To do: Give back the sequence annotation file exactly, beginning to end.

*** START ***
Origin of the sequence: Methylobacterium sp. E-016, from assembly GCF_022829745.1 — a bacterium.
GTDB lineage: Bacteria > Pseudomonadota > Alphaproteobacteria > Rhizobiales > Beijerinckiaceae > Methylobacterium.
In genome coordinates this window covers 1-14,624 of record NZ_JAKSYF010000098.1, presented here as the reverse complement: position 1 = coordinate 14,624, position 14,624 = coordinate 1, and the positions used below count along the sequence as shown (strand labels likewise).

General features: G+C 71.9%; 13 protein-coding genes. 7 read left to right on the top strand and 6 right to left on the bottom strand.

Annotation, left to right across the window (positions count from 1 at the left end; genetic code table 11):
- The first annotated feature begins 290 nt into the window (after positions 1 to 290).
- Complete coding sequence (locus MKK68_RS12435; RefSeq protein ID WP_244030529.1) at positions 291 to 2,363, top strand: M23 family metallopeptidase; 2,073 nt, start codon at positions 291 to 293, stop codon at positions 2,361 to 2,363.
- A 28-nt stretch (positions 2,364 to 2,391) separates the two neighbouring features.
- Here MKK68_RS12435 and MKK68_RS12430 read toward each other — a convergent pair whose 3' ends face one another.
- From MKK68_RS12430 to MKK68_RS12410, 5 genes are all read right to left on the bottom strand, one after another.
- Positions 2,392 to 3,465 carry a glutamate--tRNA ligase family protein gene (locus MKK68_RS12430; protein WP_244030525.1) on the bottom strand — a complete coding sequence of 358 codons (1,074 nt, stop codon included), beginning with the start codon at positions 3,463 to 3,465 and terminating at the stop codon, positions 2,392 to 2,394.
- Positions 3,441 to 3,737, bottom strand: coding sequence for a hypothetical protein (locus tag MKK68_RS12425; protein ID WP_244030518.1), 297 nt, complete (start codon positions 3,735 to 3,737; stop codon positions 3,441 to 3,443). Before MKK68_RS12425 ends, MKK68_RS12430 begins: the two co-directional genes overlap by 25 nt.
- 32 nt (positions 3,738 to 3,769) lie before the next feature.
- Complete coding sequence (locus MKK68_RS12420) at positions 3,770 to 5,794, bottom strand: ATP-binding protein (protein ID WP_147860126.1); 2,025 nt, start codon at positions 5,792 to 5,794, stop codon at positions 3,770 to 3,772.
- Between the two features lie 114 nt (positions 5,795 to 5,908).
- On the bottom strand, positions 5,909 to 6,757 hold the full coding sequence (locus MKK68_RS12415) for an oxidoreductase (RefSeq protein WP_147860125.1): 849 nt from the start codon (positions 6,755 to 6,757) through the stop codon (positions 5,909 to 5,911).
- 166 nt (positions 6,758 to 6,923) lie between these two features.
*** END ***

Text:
Origin of the sequence: Methylobacterium sp. E-016, from assembly GCF_022829745.1 — a bacterium.
GTDB lineage: Bacteria > Pseudomonadota > Alphaproteobacteria > Rhizobiales > Beijerinckiaceae > Methylobacterium.
In genome coordinates this window covers 1-14,624 of record NZ_JAKSYF010000098.1, presented here as the reverse complement: position 1 = coordinate 14,624, position 14,624 = coordinate 1, and the positions used below count along the sequence as shown (strand labels likewise).

General features: G+C 71.9%; 13 protein-coding genes. 7 read left to right on the top strand and 6 right to left on the bottom strand.

Annotation, left to right across the window (positions count from 1 at the left end; genetic code table 11):
- The first annotated feature begins 290 nt into the window (after positions 1 to 290).
- Complete coding sequence (locus MKK68_RS12435; RefSeq protein ID WP_244030529.1) at positions 291 to 2,363, top strand: M23 family metallopeptidase; 2,073 nt, start codon at positions 291 to 293, stop codon at positions 2,361 to 2,363.
- A 28-nt stretch (positions 2,364 to 2,391) separates the two neighbouring features.
- Here MKK68_RS12435 and MKK68_RS12430 read toward each other — a convergent pair whose 3' ends face one another.
- From MKK68_RS12430 to MKK68_RS12410, 5 genes are all read right to left on the bottom strand, one after another.
- Positions 2,392 to 3,465 carry a glutamate--tRNA ligase family protein gene (locus MKK68_RS12430; protein WP_244030525.1) on the bottom strand — a complete coding sequence of 358 codons (1,074 nt, stop codon included), beginning with the start codon at positions 3,463 to 3,465 and terminating at the stop codon, positions 2,392 to 2,394.
- Positions 3,441 to 3,737, bottom strand: coding sequence for a hypothetical protein (locus tag MKK68_RS12425; protein ID WP_244030518.1), 297 nt, complete (start codon positions 3,735 to 3,737; stop codon positions 3,441 to 3,443). Before MKK68_RS12425 ends, MKK68_RS12430 begins: the two co-directional genes overlap by 25 nt.
- 32 nt (positions 3,738 to 3,769) lie before the next feature.
- Complete coding sequence (locus MKK68_RS12420) at positions 3,770 to 5,794, bottom strand: ATP-binding protein (protein ID WP_147860126.1); 2,025 nt, start codon at positions 5,792 to 5,794, stop codon at positions 3,770 to 3,772.
- Between the two features lie 114 nt (positions 5,795 to 5,908).
- On the bottom strand, positions 5,909 to 6,757 hold the full coding sequence (locus MKK68_RS12415) for an oxidoreductase (RefSeq protein WP_147860125.1): 849 nt from the start codon (positions 6,755 to 6,757) through the stop codon (positions 5,909 to 5,911).
- 166 nt (positions 6,758 to 6,923) lie between these two features.